In some cases, antibiotics are required to treat sinus infections caused by bacteria. Immunotherapy is also an option for treating sinus infections. It is also possible to undergo surgery if you suffer from severe sinusitis. Doctors use a thin, flexible tube and an endoscope to view the sinus passages during endoscopic sinus surgery.
Antibiotics for Sinuses
Usually, sinus infections can be treated without antibiotics. Without antibiotics, sinus infections typically get better on their own. Although, if symptoms persist or worsen, antibiotics are typically required. Common side effects of antibiotics include a rash that can be mild or severe or kidney failure. Additionally, you can experience severe allergic reactions, antibiotic-resistant infections, and different Infections. If you have a medical history, consult your doctor for the best treatment. Then your doctor may recommend delaying or waiting to use antibiotics.
Children should be given medicines only after reading the label and following the directions. Some over-the-counter medications are not recommended for children of certain ages.
Pain relief medications
Acetaminophen is the only medication recommended for children younger than six months. The recommended dose of acetaminophen or ibuprofen for babies and children six months or older is 500 mg daily. Aspirin should never be given to children because it can cause Reye’s syndrome, which is rare but life-threatening; Reye’s syndrome can harm the liver and brain.
Antitussives and cold medicines
Children under four years should not be given over-the-counter cough and cold medications unless specifically recommended by their physician. Young children can suffer severe and sometimes life-threatening side effects from cough and cold medicines.
Discuss over-the-counter cough and cold medication with your child’s doctor if they are over four. If your child is between 2 and 7 years old, consult your doctor or pharmacist about the proper dosage of over-the-counter medicines. Ensure your child’s doctor and pharmacist know about all the prescription and over-the-counter drugs they take.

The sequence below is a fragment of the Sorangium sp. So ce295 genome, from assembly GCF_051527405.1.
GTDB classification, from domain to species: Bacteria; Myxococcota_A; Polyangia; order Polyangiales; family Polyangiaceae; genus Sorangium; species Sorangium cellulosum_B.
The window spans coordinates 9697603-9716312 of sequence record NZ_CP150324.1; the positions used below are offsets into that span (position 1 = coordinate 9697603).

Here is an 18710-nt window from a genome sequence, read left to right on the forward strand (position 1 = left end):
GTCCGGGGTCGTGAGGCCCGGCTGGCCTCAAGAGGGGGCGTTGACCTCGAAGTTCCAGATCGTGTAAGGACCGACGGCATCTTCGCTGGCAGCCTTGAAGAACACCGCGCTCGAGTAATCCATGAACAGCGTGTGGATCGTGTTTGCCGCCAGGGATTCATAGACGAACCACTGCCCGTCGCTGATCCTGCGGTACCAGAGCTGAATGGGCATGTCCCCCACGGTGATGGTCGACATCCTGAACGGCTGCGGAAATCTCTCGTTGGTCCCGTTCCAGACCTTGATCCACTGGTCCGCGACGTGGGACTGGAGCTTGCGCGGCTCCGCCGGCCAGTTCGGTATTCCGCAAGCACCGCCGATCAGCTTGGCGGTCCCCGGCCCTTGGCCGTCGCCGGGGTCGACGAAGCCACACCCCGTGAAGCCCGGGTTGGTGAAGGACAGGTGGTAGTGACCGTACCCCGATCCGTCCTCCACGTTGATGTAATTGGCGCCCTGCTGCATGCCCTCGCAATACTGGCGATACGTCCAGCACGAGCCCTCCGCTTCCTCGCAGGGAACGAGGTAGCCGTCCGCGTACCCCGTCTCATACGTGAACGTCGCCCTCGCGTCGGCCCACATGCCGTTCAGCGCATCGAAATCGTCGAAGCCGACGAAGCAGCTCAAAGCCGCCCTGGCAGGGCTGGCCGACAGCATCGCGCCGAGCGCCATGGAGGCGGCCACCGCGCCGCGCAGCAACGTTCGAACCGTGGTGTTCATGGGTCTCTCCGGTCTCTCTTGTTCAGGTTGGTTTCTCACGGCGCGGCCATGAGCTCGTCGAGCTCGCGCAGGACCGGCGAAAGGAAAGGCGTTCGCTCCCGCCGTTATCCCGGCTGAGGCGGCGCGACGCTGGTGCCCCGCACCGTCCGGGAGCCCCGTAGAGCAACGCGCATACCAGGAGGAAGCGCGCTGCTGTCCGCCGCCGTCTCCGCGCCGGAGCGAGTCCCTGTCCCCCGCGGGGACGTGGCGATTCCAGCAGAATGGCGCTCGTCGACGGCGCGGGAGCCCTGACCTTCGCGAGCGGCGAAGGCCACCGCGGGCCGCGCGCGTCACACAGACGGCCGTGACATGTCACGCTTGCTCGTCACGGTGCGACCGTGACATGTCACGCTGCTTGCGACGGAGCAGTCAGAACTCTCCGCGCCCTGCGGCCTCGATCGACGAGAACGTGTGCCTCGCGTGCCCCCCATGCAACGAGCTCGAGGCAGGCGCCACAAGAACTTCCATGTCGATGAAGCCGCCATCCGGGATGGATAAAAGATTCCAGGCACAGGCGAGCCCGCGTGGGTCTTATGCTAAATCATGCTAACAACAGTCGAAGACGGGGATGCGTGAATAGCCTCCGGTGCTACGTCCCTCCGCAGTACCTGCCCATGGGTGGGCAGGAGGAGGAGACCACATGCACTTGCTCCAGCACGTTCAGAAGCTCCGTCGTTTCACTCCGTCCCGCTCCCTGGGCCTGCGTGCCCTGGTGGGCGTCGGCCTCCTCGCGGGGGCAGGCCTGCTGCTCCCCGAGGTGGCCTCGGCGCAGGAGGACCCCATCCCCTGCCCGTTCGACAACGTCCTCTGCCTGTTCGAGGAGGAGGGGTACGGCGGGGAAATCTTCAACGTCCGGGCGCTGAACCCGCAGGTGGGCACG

Home Remedies for Sinus Infection
A sinusitis patient must rest. Rest will help your body fight infection and speed up recovery. Remember to moisten your sinuses. Breathe in the steam from a bowl of hot water while draped with a towel. Make sure the vapor is directed toward your face. Consider taking a hot shower and breathing in the moist, warm air. As a result, the pain will be relieved, and the mucus will be drained.
You can apply warm compresses to your face to relieve your symptoms. Put damp towels around your nose, cheeks, and eyes. It will ease facial pain. Rinse your nasal passages. You can use a specially designed squeeze bottle (for a sinus rinse) or a neti pot. Using nasal lavage to clear your sinuses is an effective home remedy.
Make sure you drink plenty of fluids, such as water and juice. It will help reduce mucus and let it drain. Avoid caffeine or alcohol in your beverages, as they dehydrate you. Also, alcohol makes sinuses and swelling in the nose worse.
When to Consult a Doctor for a Sinus Infection:
A fever, whether chronic or acute, is not a typical symptom.
See an otolaryngologist for more advice and a diagnosis. A diagnosis of chronic or recurring sinusitis may require imaging and other tests. Our ENT specialists can examine the sinuses more closely and determine if any structural issues lead to chronic sinusitis.
Your Doctors Online has a team of specialists who can help you if you seek medical care. Talk to a doctor about sinusitis and get a prescription for it.
FAQs About Sinus Infection Answered by Your Doctors Online Team
It depends on the severity of the infection and inflammation. It may be possible to recover from this illness within 24 hours by following these remedies if it’s not severe.
1. Keep them hydrated by inhaling steam. A hot water shower is also an option. You can also inhale steam through it.
2. Before you go to sleep, use a humidifier. You won’t get a good night’s sleep if you have a nasal blockage.
3. A nasal decongestant can be used if hydration doesn’t work. It is useful when needed.
The following technique may help provide relief:
1. Tilt your head to one side if you are in the shower or standing over a sink.
2. Pour or squeeze the saline solution into the upper nostril using a squeeze bottle, bulb syringe, or Neti pot.
3. Make sure the solution flows out of the other nostril and down the drain.
4. Then repeat the process on the other side.